Plasmid Atlas - A web interface to browse for plasmids and their associated genes. Visit us at:
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README.md

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Table of contents

Description

Plasmid Atlas is a web-base tool that empowers researchers to easily and rapidly access information related with plasmids present in NCBI's refseq database. In pATLAS each node (or circle) represents a plasmid and each link between two plasmids means that those two plasmids share around 90% average nucleotide identity.

With this tool we have two main goals:

  1. Increase the accessibility of plasmid relevant metadata to users as well as facilitate the access to that metadata.
  2. Improve the ease of interpreting results from High Throughput Sequencing (HTS) for plasmid detection.

Citation

Tiago F Jesus, Bruno Ribeiro-Gonçalves, Diogo N Silva, Valeria Bortolaia, Mário Ramirez, João A Carriço; Plasmid ATLAS: plasmid visual analytics and identification in high-throughput sequencing data, Nucleic Acids Research, gky1073, https://doi.org/10.1093/nar/gky1073

Documentation

If are interested in learning how to use pATLAS, please refer to gitbook documentation.


Development

Dependencies

  • Mash (2.0) - You can download mash version 2.0.0 directly here: linux and OSX. Other releases were not tested but may be downloaded in Mash git releases page.

  • Postgresql (>= 10.0) - This script uses Postgres database to store the database: releases page

  • Python 3 and the respective pip.

  • To install all other dependencies just run: pip install -r requirements.txt

Backend Scripts

MASHix.py

MASHix.py is the main script to generate the database. This script generates a matrix of pairwise comparisons between sequences in input fasta(s) file(s). Note that it reads multifastas, i.e., each header in fasta is a reference sequence.

Options:

Main options:
'-i','--input_references' - 'Provide the input fasta files to parse.
                            This will inputs will be joined in a
                            master fasta.'

'-o','--output' - 'Provide an output tag'

'-t', '--threads' - 'Provide the number of threads to be used'

'-db', '--database_name' - 'This argument must be provided as the last
argument. It states the database name that must be used.'
MASH related options:
'-k','--kmers' - 'Provide the number of k-mers to be provided to mash
                sketch. Default: 21'

'-p','--pvalue' - 'Provide the p-value to consider a distance
                significant. Default: 0.05'

'-md','--mashdist' - 'Provide the maximum mash distance to be
                    parsed to the matrix. Default:0.1'
Other options:
'-no_rm', '--no-remove' - 'Specify if you do not want to remove the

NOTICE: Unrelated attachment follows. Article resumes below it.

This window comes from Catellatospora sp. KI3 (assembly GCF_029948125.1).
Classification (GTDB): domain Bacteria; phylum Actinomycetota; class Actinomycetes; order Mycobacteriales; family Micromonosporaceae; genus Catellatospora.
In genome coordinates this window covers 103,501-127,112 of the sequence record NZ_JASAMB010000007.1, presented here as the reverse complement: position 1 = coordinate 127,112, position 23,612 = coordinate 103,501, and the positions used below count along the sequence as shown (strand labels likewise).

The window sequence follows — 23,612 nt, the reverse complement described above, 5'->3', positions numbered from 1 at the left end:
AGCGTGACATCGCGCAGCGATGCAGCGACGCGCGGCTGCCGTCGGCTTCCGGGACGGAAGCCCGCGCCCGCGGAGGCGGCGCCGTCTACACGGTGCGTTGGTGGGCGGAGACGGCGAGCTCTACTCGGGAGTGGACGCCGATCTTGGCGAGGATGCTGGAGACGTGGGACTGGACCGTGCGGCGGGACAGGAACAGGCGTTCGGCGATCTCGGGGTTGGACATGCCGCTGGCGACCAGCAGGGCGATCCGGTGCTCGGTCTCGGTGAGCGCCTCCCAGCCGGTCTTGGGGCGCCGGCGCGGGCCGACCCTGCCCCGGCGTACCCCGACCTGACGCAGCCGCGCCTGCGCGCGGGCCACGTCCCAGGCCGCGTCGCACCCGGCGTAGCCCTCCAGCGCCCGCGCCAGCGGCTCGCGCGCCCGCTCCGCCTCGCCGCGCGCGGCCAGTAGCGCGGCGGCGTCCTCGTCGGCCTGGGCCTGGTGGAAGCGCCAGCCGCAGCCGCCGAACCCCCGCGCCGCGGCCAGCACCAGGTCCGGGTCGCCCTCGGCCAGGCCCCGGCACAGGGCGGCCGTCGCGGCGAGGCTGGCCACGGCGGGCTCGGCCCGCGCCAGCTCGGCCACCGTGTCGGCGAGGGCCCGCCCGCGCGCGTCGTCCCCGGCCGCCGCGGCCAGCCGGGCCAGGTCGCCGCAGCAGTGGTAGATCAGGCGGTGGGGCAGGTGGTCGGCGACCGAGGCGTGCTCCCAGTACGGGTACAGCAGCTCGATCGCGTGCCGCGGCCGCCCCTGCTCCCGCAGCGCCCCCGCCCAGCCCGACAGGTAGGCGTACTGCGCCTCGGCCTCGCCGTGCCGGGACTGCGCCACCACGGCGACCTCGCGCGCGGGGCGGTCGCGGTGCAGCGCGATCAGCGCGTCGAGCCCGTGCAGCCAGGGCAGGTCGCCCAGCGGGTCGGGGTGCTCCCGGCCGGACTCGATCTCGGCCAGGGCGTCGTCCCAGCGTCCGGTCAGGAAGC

output concatenated fasta.'

'-hist', '--histograms' - 'Checks the distribution of distances
                        values ploting histograms.'

'-non', '--nodes_ncbi' - 'specify the path to the file containing
                        nodes.dmp from NCBI'

'-nan', '--names_ncbi' - 'specify the path to the file containing
                        names.dmp from NCBI'

'--search-sequences-to-remove' - 'this option allows to only run the
                                 part of the script that is required
                                 to generate the filtered fasta.
                                 Allowing for instance to debug
                                 sequences that shoudn't be removed
                                 using 'cds' and 'origin' keywords'.

Database customization:

I don't like database name! How do I change it?

Go to db_manager/config_default.py and edit the following line:

SQLALCHEMY_DATABASE_URI = 'postgresql:///<custom_database_name>'
I don't like table name inside database! How do I change it?

Go to db_manager/db_app/models.py and edit the following line:

 __tablename__ = "<custom_table_name>"

Database migration from one server to another

Database export
pg_dump <db_name> > <file_name.sql>
Database import
psql -U <user_name> -d <db_name> -f <file_name.sql>

Supplementary scripts

abricate2db.py

This script inherits a class from ODiogoSilva/Templates and uses it to parse abricate outputs and dumps abricate outputs to a psql database, depending on the input type provided.

Options:

"-i", "--input_file" - "Provide the abricate file to parse to db.
                        It can accept more than one file in the case of
                        resistances."

"-db_psql", "--database_name" - "his argument must be provided as the
                                last argument. It states the database
                                name that must be used."

"-db", "--db" - "Provide the db to output in psql models."

"-id", "--identity" - "minimum identity to be reported to db"

"-cov", "--coverage" - "minimum coverage do be reported to db"

"-csv", "--csv" - "Provide card csv file to get correspondence between
                    DNA accessions and ARO accessions. Usually named
                    aro_index.csv. By default this file is already
                    available in patlas repo with a specific path:
                    'db_manager/db_app/static/csv/aro_index.csv'"

taxa_fetch.py

This script is located in utils folder and can be used to generate a JSON file with the corresponding taxonomic tree. It fetches for a given species, the genera, family and order to which it belongs. Note: for plasmids I have to make some filtering in the resulting taxids and list of species that other users may want to skip

Options:

-i INPUT_LIST, --input_list INPUT_LIST
                        provide a file with a listof species. Each
                        speciesshould be in each line.
-non NODES_FILE, --nodes_ncbi NODES_FILE
                        specify the path to the file containing
                        nodes.dmp from NCBI